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Cardiothoracic surgery entails unique, often extreme, conditions in comparison to noncardiac surgery. Profound hemodynamic and physiologic perturbations associated with hypothermic cardiopulmonary bypass (CPB) and circulatory arrest lead to unique dosing considerations for anesthetic drugs, anticoagulants, vasoactives, inotropes, and antifibrinolytics. This chapter will review the pharmacologic considerations of cardiac anesthesia chronologically in stages, from premedication and induction to pre-CPB maintenance, initiation of CPB, separation from CPB, and the post-CPB period. A special discussion will review the unique pharmacologic approach to anticipated deep hypothermic circulatory arrest (DHCA).



Benzodiazepine (eg, intravenous [IV] midazolam 0.02–0.04 mg/kg) may be given prior to arterial line and/or central line placement. Cardiac surgery has among the highest incidence of intraoperative awareness of any elective surgery (1%–2%). Benzodiazepine administration has been shown to decrease the risk of awareness.1 Benzodiazepines also have a relatively slow offset time with respect to their hypnotic effects, particularly in elderly patients. Lorazepam (0.02 mg/kg IV) has a half-life of 12 to 14 hours in healthy young patients, with evidence of residual sedation and electroencephalographic (EEG) changes 8 hours after a single dose.2 In comparison, the half-life of midazolam is 2.8 hours, with EEG returning to near baseline by 3 hours.3 In the setting of cardiac surgery with CPB, delayed awakening attributed to the sedative effects of lorazepam may be more than 9 hours.4 Residual postoperative sedation is of potential concern in patients where early extubation is desired (eg, “fast-track” anesthesia). Midazolam in anxiolytic doses administered preoperatively and pre-CPB is not typically associated with delayed awakening. However, caution should be exercised when considering even a single preoperative dose of lorazepam, or a post-CPB dose of any benzodiazepine, if early extubation is desired.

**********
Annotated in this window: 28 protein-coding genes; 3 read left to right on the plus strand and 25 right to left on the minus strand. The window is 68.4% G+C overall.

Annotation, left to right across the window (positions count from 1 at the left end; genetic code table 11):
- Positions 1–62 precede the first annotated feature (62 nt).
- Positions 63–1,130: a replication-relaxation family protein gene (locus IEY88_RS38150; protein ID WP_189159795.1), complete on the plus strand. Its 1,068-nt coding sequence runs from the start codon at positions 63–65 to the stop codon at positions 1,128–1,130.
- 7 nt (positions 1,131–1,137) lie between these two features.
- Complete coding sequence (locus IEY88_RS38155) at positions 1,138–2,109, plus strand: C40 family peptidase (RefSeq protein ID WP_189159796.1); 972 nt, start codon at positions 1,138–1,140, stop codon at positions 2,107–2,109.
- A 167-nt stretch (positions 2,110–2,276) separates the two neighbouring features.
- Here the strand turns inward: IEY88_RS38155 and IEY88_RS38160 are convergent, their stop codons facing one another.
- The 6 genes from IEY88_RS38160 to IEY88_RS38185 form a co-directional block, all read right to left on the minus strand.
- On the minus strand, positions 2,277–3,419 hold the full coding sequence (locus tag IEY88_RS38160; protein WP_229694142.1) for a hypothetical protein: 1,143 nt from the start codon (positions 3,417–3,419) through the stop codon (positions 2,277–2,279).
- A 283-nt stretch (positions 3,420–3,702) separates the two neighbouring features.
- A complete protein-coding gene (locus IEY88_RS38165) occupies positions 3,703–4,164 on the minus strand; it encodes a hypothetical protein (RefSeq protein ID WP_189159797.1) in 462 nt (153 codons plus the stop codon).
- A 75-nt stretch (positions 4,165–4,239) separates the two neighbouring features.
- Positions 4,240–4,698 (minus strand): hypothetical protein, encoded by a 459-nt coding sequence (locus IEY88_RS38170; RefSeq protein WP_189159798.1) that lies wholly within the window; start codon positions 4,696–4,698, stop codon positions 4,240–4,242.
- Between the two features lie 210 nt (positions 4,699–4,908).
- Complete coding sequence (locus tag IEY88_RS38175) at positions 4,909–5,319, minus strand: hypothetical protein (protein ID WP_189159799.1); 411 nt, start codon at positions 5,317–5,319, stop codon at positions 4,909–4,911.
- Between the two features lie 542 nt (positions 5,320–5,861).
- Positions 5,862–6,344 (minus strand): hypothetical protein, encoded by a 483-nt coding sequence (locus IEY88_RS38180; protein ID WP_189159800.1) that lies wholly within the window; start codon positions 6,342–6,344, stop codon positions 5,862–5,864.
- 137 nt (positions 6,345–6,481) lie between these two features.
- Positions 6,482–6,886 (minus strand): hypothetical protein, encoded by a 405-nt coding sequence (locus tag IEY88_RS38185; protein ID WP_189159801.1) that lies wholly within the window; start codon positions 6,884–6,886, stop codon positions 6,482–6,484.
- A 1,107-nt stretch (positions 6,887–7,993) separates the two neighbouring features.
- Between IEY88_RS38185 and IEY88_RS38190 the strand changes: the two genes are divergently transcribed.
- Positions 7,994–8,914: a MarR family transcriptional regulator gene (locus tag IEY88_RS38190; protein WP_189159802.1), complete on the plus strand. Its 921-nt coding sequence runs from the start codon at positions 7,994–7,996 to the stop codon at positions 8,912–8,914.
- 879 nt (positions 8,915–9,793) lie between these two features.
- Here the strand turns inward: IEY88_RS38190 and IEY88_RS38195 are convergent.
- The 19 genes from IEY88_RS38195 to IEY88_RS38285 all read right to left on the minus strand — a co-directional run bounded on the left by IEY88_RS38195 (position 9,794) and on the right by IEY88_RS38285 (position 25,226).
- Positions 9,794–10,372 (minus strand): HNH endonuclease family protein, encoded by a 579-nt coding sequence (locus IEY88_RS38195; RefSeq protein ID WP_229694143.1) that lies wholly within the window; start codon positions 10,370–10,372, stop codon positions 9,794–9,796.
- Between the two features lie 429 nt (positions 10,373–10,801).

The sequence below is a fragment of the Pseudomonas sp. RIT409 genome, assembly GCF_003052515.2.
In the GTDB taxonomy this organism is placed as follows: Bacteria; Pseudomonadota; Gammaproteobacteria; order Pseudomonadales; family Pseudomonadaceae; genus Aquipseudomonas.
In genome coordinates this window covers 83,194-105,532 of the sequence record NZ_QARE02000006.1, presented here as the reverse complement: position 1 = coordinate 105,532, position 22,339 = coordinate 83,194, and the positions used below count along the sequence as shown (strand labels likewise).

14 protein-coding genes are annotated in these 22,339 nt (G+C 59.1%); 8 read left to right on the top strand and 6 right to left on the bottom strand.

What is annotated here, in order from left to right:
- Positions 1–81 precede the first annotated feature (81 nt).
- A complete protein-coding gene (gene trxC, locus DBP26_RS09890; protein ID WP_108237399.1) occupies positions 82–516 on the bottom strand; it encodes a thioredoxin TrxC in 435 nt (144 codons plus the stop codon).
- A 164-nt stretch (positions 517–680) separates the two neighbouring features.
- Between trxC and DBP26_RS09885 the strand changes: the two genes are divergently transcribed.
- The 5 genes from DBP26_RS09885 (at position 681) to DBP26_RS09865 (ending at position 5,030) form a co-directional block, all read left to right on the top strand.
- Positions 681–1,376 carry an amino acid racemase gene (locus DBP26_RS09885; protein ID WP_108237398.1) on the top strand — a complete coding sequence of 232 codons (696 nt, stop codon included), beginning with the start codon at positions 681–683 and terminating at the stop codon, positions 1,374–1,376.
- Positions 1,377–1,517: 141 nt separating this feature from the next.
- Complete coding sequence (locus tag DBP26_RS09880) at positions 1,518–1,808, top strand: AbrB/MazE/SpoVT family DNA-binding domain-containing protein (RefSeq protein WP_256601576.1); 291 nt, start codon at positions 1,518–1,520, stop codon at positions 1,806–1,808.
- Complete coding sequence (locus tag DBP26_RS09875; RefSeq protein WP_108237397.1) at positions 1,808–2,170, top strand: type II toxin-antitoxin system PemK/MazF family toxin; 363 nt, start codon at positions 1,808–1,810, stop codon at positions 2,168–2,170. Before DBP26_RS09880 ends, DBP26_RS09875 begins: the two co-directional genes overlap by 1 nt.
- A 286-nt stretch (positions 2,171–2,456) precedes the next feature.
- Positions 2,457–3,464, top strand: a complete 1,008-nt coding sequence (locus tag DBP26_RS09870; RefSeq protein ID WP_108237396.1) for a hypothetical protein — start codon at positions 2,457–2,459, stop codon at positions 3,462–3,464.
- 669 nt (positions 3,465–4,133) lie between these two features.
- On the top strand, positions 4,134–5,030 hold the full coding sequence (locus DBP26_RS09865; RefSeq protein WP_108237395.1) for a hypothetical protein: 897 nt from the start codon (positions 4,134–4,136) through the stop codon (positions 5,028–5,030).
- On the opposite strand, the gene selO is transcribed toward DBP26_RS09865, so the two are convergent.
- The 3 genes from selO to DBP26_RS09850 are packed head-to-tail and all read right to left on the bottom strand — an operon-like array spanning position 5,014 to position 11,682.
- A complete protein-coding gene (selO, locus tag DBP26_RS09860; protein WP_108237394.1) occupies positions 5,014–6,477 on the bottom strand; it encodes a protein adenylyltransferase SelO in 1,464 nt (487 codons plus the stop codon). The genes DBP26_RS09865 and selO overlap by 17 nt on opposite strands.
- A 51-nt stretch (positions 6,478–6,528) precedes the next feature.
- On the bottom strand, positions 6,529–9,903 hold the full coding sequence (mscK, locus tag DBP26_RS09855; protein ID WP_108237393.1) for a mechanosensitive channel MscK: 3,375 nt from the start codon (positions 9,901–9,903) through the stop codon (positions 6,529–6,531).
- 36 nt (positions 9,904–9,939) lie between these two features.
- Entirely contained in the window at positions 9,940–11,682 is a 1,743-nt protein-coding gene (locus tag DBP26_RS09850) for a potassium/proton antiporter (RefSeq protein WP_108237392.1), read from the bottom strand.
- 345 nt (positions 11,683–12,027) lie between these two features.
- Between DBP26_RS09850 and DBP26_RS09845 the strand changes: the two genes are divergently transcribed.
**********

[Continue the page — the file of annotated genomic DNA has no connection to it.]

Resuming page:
Beginning slow titration of IV fentanyl 0.5 to 1.0 mcg/kg or sufentanil 0.05 to 0.1 mcg/kg during placement of invasive lines may be considered.



Similar blunting of the autonomic response to intubation and sternotomy has been demonstrated for fentanyl, sufentanil, alfentanil, and morphine at equianalgesic doses. Ideally, laryngoscopy should be performed adequate analgesia is in place to avoid or blunt an adverse hemodynamic effect. Although all these opioids are similar in pharmacologic action (ie, μ-receptor agonists), they each have quite different pharmacokinetics. One major difference is the time to peak effect. This difference is important to consider when dosing an opioid just prior to laryngoscopy. As is described in Chapter 5, Figure 5–1, the time to peak effect varies for each opioid: alfentanil, less than 2 minutes; fentanyl, 4 minutes; sufentanil, 6 minutes; and morphine, more than 80 minutes.


Induction drugs include propofol, etomidate, ketamine, high-dose midazolam, and the combination of ketamine and midazolam. Among the choices of induction agents, propofol leads to the greatest decrease in ...

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